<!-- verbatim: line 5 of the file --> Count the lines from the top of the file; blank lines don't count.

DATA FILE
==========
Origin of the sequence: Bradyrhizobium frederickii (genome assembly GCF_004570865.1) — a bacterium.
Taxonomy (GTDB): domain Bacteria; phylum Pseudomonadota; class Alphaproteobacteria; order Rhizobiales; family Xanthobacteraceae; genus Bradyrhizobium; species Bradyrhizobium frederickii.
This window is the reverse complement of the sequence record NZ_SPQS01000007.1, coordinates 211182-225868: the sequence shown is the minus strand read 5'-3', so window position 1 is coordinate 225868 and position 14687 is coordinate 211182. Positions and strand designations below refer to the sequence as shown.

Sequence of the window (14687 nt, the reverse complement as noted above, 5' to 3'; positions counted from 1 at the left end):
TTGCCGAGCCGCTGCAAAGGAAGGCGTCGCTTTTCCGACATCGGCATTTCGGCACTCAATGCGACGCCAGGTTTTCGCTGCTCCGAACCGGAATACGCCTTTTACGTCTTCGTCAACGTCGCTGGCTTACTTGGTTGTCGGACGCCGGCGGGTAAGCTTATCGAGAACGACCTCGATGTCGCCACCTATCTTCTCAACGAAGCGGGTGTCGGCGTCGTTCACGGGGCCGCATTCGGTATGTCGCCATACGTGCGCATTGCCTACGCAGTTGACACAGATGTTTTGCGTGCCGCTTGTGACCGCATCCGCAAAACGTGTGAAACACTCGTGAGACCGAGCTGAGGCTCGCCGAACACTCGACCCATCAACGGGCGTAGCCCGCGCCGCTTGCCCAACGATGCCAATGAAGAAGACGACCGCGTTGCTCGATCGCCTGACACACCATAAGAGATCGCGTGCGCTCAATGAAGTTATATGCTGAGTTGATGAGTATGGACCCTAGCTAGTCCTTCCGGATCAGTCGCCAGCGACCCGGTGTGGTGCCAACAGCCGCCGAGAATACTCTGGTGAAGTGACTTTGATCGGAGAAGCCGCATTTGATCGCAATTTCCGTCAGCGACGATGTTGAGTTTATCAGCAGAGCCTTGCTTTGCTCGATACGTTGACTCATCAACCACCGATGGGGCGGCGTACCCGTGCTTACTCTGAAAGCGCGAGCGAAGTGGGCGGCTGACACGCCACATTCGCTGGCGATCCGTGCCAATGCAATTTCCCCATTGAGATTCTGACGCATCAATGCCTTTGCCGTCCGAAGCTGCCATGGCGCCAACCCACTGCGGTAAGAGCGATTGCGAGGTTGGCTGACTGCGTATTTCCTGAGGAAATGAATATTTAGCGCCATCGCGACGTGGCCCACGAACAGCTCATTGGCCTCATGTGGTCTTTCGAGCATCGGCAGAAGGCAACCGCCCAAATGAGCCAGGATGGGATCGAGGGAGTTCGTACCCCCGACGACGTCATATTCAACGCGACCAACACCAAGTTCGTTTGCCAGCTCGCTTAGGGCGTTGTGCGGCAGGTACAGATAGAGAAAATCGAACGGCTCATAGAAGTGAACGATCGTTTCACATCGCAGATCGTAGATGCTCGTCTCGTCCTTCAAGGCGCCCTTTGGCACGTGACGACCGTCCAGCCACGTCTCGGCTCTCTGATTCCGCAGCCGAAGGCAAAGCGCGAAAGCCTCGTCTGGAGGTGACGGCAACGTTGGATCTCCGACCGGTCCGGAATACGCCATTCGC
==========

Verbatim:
TTGCCGAGCCGCTGCAAAGGAAGGCGTCGCTTTTCCGACATCGGCATTTCGGCACTCAATGCGACGCCAGGTTTTCGCTGCTCCGAACCGGAATACGCCTTTTACGTCTTCGTCAACGTCGCTGGCTTACTTGGTTGTCGGACGCCGGCGGGTAAGCTTATCGAGAACGACCTCGATGTCGCCACCTATCTTCTCAACGAAGCGGGTGTCGGCGTCGTTCACGGGGCCGCATTCGGTATGTCGCCATACGTGCGCATTGCCTACGCAGTTGACACAGATGTTTTGCGTGCCGCTTGTGACCGCATCCGCAAAACGTGTGAAACACTCGTGAGACCGAGCTGAGGCTCGCCGAACACTCGACCCATCAACGGGCGTAGCCCGCGCCGCTTGCCCAACGATGCCAATGAAGAAGACGACCGCGTTGCTCGATCGCCTGACACACCATAAGAGATCGCGTGCGCTCAATGAAGTTATATGCTGAGTTGATGAGTATGGACCCTAGCTAGTCCTTCCGGATCAGTCGCCAGCGACCCGGTGTGGTGCCAACAGCCGCCGAGAATACTCTGGTGAAGTGACTTTGATCGGAGAAGCCGCATTTGATCGCAATTTCCGTCAGCGACGATGTTGAGTTTATCAGCAGAGCCTTGCTTTGCTCGATACGTTGACTCATCAACCACCGATGGGGCGGCGTACCCGTGCTTACTCTGAAAGCGCGAGCGAAGTGGGCGGCTGACACGCCACATTCGCTGGCGATCCGTGCCAATGCAATTTCCCCATTGAGATTCTGACGCATCAATGCCTTTGCCGTCCGAAGCTGCCATGGCGCCAACCCACTGCGGTAAGAGCGATTGCGAGGTTGGCTGACTGCGTATTTCCTGAGGAAATGAATATTTAGCGCCATCGCGACGTGGCCCACGAACAGCTCATTGGCCTCATGTGGTCTTTCGAGCATCGGCAGAAGGCAACCGCCCAAATGAGCCAGGATGGGATCGAGGGAGTTCGTACCCCCGACGACGTCATATTCAACGCGACCAACACCAAGTTCGTTTGCCAGCTCGCTTAGGGCGTTGTGCGGCAGGTACAGATAGAGAAAATCGAACGGCTCATAGAAGTGAACGATCGTTTCACATCGCAGATCGTAGATGCTCGTCTCGTCCTTCAAGGCGCCCTTTGGCACGTGACGACCGTCCAGCCACGTCTCGGCTCTCTGATTCCGCAGCCGAAGGCAAAGCGCGAAAGCCTCGTCTGGAGGTGACGGCAACGTTGGATCTCCGACCGGTCCGGAATACGCCATTCGC